I’m an unabashed atheist, a position I’ve defended since 5th grade when I refused to pledge allegiance* in class—primarily on account of the God clause, but I’ve never been a fan of fealty. It was difficult as at the time I was being raised a WASP in a town comprised of 70-odd per cent of Roman Catholics.
I’d wrestled with the concept for years, even taking a middle-ground agnostic position until I decided to get off the fence and pick a side. Dawkin’s God Delusion made it easier when he published his 7-point spectrum, stretching between an absolute believer to an absolute atheist. Here I was able to remain agnostic but defend the atheist notion as, say, a 6 of 7 on the scale—or 6.9999 as the case might be.
The spectrum of theistic probability is published on Wikipedia:
- Strong theist. 100% probability of God. In the words of C.G. Jung: “I do not believe, I know.”
- De facto theist. Very high probability but short of 100%. “I don’t know for certain, but I strongly believe in God and live my life on the assumption that he is there.”
- Leaning towards theism. Higher than 50% but not very high. “I am very uncertain, but I am inclined to believe in God.”
- Completely impartial. Exactly 50%. “God’s existence and non-existence are exactly equiprobable.”
- Leaning towards atheism. Lower than 50% but not very low. “I do not know whether God exists but I’m inclined to be sceptical.”
- De facto atheist. Very low probability, but short of zero. “I don’t know for certain but I think God is very improbable, and I live my life on the assumption that he is not there.”
- Strong atheist. “I know there is no God, with the same conviction as Jung knows there is one.”
I leave open there could be such a higher ‘energy’ or some such, but I feel the probability is pretty remote—something less than homoeopathic.
Allow me to sidestep the distinction between an atheist meaning not believing and an agnostic meaning not knowing. For the average person, this distinction is lost—sort of like the use of who versus whom or of fewer versus less at grocery checkout stations.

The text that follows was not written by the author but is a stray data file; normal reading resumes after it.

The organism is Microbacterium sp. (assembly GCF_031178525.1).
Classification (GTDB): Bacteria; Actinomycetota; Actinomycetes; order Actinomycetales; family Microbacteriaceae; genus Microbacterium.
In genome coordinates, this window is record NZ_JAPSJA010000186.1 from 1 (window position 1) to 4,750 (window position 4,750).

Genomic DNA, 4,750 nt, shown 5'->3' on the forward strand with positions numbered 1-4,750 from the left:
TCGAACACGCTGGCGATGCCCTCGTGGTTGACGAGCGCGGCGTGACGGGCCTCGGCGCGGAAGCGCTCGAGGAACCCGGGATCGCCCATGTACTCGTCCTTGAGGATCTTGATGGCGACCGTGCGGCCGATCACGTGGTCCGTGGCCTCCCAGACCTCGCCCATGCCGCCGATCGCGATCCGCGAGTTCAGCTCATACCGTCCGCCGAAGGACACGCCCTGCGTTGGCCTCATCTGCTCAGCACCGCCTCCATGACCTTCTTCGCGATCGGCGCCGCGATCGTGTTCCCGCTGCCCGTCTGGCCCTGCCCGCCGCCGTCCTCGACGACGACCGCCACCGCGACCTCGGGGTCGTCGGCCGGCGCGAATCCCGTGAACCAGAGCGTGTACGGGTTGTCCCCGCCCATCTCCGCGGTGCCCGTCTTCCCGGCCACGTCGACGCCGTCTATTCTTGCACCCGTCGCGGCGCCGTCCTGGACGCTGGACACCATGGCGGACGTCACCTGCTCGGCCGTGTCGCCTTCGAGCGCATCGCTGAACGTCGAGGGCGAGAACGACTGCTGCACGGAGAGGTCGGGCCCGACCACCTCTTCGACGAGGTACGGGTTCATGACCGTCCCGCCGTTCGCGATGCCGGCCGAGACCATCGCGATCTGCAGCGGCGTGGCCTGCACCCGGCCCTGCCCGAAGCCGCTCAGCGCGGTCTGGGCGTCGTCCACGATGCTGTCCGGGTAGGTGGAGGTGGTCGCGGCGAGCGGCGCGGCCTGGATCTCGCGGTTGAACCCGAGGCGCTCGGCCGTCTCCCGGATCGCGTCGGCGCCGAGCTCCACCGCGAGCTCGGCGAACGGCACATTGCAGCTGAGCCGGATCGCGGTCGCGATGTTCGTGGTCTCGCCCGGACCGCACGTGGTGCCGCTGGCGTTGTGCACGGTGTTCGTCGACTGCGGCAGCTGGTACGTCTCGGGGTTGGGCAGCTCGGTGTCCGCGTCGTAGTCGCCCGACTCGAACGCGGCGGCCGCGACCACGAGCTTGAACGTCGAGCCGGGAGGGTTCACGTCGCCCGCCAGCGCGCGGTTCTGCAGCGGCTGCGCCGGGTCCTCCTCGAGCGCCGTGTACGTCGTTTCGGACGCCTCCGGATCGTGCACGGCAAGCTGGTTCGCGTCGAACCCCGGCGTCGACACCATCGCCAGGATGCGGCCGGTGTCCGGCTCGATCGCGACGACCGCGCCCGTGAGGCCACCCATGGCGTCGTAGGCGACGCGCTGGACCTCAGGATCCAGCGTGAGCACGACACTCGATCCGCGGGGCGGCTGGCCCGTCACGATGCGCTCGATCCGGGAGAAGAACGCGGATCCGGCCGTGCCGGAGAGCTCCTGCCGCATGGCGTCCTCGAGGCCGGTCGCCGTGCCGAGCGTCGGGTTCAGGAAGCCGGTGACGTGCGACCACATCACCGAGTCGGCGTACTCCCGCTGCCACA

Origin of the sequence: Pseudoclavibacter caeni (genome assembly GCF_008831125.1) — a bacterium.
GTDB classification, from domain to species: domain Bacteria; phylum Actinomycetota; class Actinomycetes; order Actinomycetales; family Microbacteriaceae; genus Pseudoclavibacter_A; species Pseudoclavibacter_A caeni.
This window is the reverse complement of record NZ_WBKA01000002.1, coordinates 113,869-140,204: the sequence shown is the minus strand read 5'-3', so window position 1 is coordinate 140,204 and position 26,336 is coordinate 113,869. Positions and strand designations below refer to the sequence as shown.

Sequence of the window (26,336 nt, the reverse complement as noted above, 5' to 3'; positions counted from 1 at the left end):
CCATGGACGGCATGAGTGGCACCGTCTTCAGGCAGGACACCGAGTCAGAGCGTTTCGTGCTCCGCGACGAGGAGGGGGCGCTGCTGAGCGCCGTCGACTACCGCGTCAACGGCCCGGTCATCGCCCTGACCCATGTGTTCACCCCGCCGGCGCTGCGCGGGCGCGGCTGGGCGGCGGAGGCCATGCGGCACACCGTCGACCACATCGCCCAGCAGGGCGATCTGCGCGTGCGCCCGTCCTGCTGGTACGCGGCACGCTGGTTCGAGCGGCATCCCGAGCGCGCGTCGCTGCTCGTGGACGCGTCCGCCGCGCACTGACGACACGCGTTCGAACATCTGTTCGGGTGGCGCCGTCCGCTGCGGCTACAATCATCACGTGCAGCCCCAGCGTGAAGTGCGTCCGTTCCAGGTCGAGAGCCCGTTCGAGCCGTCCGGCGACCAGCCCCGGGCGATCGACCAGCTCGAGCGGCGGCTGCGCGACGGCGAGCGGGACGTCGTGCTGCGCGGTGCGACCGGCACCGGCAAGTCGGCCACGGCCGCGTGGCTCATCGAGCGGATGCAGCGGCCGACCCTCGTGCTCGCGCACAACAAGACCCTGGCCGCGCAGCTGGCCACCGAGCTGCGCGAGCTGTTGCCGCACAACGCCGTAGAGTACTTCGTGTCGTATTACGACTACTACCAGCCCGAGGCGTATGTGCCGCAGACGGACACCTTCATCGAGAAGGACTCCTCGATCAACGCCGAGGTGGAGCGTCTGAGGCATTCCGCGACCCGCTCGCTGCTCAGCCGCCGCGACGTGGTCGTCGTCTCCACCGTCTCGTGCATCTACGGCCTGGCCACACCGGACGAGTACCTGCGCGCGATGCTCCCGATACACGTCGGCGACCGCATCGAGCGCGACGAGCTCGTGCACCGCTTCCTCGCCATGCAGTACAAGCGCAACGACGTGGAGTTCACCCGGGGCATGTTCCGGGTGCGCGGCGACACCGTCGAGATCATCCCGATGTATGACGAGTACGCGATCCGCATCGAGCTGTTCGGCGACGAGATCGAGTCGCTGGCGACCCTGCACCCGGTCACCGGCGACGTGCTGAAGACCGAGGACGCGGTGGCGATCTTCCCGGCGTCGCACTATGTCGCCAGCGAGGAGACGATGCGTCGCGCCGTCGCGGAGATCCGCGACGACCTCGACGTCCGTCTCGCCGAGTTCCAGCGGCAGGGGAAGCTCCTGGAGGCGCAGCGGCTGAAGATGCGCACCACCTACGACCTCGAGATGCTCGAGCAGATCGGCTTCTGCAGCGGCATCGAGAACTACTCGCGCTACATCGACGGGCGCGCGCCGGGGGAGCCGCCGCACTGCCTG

So why does an atheist care about religion enough to write about it? He doesn’t write about unicorns—except when discussing religion. Why can’t he just agree to individual religious freedom and leave it at that? And why does he refer to himself in third-person?
Marx infamously wrote that religion is the opiate of the masses. He was correct, but religious belief is a cancer. It is not benign. Various people have exclaimed that ‘your right to swing your arm ends at my nose.’ Religion violates this sensibility and smacks you in the face.
Although moral sentiment a precedent to religion, religion is a crucible that codifies it. And like cancer, it spreads into the public sphere as law. I’ve written about the moral outrage of prostitution, and it seeps into legislation around abortion, adoption, and restroom usage. It’s not that one could not have developed these positions independently, but in the US these positions are highly correlated to religious beliefs.
It doesn’t much matter to me the causal direction of this relationship; the correlation is enough for me. I don’t want to say that all religious activity is harmful, but the basis of it is delusional. We consider psychiatric treatment for those with different delusions.
And so my interest in religion is that I would prefer to pull it out by the roots. As Nietzsche notes, if God is dead, we don’t really have a suitable concept to keep society focused. The masses will go into withdrawal. Enlightenment Age Humanists tried to replace it with Natural Law and then some abstract notions that serve as philosophical mental masturbation, but society will not congeal around it, and so politicians prey on the delusional masses.
*The history of the US Pledge of Allegiance is fairly insidious.